“As we drove across the country, we discovered so many amazing things; it was like being a kid again, ” K. S. Brooks said. “The Eastern Shore is home to so many truly extraordinary places I wanted to share.”
Teachers across the country are hailing Postcards from Mr. Pish as a valuable educational tool. Elementary School Teacher Lynn Drayzen comments “Kids...and adults...will learn important details about each state as they join Mr. Pish on his cross country travels.”
by Cyndi Paxton Johnson
Everyone loves a Christmas tradition - and it's never too late to add one more! How about an off-shore adventure to Hunt Valley, MD (just north of Towson) to visit the extravagant Christmas display at Valley View Farms? A long-time favorite for families, Valley View Farms offers 150 uniquely decorated and themed Christmas trees - every member of the family can choose their favorite!
According to The Baltimore Sun now's the time to get great deals in Lancaster, PA! The deals include free meals or a second night hotel stay for just over $20. There was also talk of a coupon book to use at the nearby outlet stores!
If you haven't been to Amish Country - it's a great road trip! Everything Amish is closed on Sunday - so plan carefully. There are buggy trips, farm tours, home-style cooking, Amish furniture & baked goods and more! There are several outlet malls and the ever popular amusement park "Dutch Wonderland", one of my childhood haunts (don't fret - I'm sure they've updated since then!)Check out http://www.padutchcountry.com/
Take your camera (but don't photograph the Amish) and enjoy the hills and the scenery! If you're very brave - take your bike! Enjoy!
by Cyndi Paxton Johnson
Looking for a vacation that’s close to home yet offers you unparalleled relaxation, fantastic countryside views, great food, eclectic art and maybe a ghost or two? Historical Abingdon, Virginia may be your perfect getaway retreat!
Close your eyes and imagine gently sloping hills, dotted with sheep, cows, goats and the occasional llama. A small stream gurgles at the base of the hills, running beside an historic mill that made flour for families as early as 1790. See yourself drinking that first cup of morning coffee on the porch of a restored cabin, reveling in the laughter of the birds. The early morning mist settles below the peaks of the mountains and the calves frolic on the adjacent hill, racing each other across the green valley.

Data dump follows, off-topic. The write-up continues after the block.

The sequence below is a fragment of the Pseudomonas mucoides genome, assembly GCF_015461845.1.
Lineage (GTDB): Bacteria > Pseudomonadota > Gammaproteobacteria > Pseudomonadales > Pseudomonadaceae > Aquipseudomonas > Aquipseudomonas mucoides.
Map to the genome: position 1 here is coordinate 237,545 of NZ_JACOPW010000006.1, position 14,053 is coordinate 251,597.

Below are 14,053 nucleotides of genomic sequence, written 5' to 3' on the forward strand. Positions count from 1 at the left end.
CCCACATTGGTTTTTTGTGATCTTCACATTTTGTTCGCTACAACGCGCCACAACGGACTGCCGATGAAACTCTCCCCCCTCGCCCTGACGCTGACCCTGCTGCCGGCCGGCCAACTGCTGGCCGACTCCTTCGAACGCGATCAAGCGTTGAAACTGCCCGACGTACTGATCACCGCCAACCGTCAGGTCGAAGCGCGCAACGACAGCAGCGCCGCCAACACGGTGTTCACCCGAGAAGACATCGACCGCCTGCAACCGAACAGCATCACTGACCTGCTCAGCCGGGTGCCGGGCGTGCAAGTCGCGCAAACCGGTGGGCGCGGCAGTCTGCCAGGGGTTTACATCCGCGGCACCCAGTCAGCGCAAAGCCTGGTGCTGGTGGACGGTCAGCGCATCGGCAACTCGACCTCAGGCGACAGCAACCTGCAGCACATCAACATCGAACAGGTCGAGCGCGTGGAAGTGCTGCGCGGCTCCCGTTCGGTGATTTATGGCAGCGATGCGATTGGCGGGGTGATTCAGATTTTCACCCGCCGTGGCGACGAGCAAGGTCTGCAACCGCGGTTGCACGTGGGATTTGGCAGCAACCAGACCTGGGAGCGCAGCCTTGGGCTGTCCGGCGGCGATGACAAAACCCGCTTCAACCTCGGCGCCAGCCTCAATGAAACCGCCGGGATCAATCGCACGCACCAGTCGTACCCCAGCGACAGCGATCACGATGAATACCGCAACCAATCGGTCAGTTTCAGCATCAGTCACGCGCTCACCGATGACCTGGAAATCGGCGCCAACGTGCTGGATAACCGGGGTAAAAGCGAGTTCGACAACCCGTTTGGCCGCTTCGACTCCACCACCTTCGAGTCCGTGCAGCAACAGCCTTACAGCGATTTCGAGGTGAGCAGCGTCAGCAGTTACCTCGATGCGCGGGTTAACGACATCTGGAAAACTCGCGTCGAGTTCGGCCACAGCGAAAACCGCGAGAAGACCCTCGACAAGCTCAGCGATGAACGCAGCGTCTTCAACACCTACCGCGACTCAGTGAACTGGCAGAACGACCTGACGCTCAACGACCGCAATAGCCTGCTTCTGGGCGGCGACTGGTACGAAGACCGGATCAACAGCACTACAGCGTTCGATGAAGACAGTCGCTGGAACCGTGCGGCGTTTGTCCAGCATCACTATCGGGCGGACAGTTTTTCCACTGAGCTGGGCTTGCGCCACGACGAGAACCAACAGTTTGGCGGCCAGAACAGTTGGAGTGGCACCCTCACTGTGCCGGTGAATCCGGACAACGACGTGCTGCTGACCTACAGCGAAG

Later, when you’ve drunk your fill of beauty, serenity and coffee, you meander the four miles to the town that was originally named Wolf Hills, after wolves attacked Daniel Boone’s dogs when he camped there on his first expedition to Kentucky in 1760. In 1778 the town was incorporated as Abingdon, after Martha Washington’s ancestral home in England. Today the town of Abingdon, Virginia offers us history, ghosts, theatre, music, art, shopping, dining, and the great outdoors – the perfect place to unwind, play, and rediscover the joy of living. I’m smiling as I type, remembering the three blissful days spent in the foothills of Appalachia.
By: John K Johnson
The Mid-Shore Homeschool Cooperative took a field trip last Monday to Homestead Growers, to see one of the largest independent, single-location garden centers in the United States. Homestead Growers is the wholesale, growing division of of Homestead Gardens. The wholesale division is not open to the public, but educational tours can be arranged.